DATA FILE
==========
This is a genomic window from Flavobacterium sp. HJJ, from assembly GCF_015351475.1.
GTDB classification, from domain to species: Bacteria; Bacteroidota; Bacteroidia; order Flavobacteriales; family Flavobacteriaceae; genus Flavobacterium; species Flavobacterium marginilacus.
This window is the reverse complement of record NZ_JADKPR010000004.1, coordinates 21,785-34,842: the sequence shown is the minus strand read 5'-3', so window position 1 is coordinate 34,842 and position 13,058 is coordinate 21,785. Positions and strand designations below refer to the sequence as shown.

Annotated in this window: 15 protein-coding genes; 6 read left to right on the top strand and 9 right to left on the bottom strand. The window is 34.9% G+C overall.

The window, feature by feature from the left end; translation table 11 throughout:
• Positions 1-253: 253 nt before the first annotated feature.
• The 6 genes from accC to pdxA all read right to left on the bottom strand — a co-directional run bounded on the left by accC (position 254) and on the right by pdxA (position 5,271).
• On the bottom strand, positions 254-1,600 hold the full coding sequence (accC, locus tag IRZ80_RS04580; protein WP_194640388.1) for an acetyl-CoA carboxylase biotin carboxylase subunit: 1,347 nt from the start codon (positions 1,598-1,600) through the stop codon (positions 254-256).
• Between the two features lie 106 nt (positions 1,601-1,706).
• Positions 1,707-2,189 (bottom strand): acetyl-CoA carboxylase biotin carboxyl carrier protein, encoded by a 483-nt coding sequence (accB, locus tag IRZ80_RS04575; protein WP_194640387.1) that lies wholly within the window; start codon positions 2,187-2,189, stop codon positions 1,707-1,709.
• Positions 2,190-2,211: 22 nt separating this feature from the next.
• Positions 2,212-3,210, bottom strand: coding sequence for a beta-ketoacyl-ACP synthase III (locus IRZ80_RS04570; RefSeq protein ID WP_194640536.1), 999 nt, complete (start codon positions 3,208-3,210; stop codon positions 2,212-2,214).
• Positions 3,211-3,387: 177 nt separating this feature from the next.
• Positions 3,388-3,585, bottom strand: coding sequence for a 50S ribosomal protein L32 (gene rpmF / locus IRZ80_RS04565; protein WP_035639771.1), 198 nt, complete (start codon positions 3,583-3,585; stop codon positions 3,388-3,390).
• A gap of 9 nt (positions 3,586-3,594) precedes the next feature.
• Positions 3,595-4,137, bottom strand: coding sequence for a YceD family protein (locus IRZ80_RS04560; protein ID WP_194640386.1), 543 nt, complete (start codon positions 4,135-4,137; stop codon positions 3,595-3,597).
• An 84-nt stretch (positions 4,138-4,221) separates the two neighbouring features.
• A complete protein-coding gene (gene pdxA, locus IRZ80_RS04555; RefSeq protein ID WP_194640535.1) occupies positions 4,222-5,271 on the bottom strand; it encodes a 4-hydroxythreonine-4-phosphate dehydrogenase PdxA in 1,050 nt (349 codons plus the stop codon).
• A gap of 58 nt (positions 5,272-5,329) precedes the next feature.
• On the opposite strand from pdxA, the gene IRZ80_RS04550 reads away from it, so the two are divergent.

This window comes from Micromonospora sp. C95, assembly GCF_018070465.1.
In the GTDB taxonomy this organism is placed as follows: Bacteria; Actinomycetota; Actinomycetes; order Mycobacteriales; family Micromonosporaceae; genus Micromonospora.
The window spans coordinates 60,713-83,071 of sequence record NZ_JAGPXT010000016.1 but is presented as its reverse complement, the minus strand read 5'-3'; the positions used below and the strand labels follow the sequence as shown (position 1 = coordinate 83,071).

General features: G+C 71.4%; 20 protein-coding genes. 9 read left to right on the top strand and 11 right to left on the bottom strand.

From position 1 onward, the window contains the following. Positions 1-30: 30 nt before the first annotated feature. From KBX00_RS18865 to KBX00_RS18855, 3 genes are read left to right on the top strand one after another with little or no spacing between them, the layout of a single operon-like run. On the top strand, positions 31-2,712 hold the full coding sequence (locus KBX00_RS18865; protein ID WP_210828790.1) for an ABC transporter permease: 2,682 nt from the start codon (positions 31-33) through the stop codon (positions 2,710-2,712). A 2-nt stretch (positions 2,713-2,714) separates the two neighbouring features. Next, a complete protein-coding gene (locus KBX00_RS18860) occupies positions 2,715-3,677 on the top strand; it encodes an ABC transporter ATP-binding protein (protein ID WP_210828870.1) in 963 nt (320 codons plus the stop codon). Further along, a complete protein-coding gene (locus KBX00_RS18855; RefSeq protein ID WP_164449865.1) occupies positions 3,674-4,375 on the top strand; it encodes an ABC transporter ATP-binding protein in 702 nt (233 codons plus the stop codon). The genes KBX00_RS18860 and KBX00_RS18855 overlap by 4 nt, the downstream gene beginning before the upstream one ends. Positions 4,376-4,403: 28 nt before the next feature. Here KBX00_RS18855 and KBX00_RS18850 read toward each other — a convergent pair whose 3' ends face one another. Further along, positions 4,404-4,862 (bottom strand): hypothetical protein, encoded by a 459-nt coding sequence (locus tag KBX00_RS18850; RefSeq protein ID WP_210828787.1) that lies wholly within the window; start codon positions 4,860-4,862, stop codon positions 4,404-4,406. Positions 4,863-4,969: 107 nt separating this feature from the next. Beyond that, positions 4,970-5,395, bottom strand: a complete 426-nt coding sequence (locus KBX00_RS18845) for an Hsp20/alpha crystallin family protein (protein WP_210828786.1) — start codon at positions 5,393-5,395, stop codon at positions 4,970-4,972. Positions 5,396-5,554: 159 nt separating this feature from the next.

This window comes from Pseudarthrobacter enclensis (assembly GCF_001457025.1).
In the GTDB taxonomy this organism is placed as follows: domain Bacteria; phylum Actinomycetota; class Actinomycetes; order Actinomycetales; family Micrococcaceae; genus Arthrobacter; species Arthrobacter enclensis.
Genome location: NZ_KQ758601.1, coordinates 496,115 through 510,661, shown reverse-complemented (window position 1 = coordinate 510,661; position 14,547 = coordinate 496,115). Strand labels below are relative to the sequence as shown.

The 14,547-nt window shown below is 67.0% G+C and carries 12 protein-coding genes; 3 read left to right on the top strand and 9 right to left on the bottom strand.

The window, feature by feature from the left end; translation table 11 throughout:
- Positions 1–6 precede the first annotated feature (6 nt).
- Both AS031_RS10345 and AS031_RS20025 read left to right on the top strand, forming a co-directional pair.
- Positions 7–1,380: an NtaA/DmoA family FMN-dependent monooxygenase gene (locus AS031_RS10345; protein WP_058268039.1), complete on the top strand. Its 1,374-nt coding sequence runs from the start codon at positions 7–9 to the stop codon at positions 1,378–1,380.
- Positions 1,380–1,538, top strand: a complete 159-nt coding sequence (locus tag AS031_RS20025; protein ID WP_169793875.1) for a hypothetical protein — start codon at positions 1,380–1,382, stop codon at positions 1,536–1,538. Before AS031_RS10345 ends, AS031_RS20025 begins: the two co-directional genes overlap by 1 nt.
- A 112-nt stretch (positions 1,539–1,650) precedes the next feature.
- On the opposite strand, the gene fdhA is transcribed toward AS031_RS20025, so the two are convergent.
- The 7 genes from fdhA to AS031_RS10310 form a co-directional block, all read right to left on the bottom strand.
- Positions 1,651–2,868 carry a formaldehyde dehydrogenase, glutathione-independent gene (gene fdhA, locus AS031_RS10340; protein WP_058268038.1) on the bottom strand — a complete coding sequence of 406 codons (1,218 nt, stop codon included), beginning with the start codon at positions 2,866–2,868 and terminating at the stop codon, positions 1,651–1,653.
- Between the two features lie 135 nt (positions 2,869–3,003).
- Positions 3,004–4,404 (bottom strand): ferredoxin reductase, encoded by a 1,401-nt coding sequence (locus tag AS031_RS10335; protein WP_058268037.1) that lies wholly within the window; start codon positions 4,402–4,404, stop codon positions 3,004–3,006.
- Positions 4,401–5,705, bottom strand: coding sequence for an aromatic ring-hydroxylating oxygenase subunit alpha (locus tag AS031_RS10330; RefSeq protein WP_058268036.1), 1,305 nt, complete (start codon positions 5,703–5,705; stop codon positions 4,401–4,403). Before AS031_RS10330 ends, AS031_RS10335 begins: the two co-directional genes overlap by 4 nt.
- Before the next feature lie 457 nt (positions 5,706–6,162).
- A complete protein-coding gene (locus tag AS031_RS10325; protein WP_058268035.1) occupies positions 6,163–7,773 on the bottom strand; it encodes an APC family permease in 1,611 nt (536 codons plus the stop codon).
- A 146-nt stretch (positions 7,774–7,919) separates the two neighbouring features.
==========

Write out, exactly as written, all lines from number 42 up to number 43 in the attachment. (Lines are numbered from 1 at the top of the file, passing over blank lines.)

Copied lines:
- Before the next feature lie 457 nt (positions 5,706–6,162).
- A complete protein-coding gene (locus tag AS031_RS10325; protein WP_058268035.1) occupies positions 6,163–7,773 on the bottom strand; it encodes an APC family permease in 1,611 nt (536 codons plus the stop codon).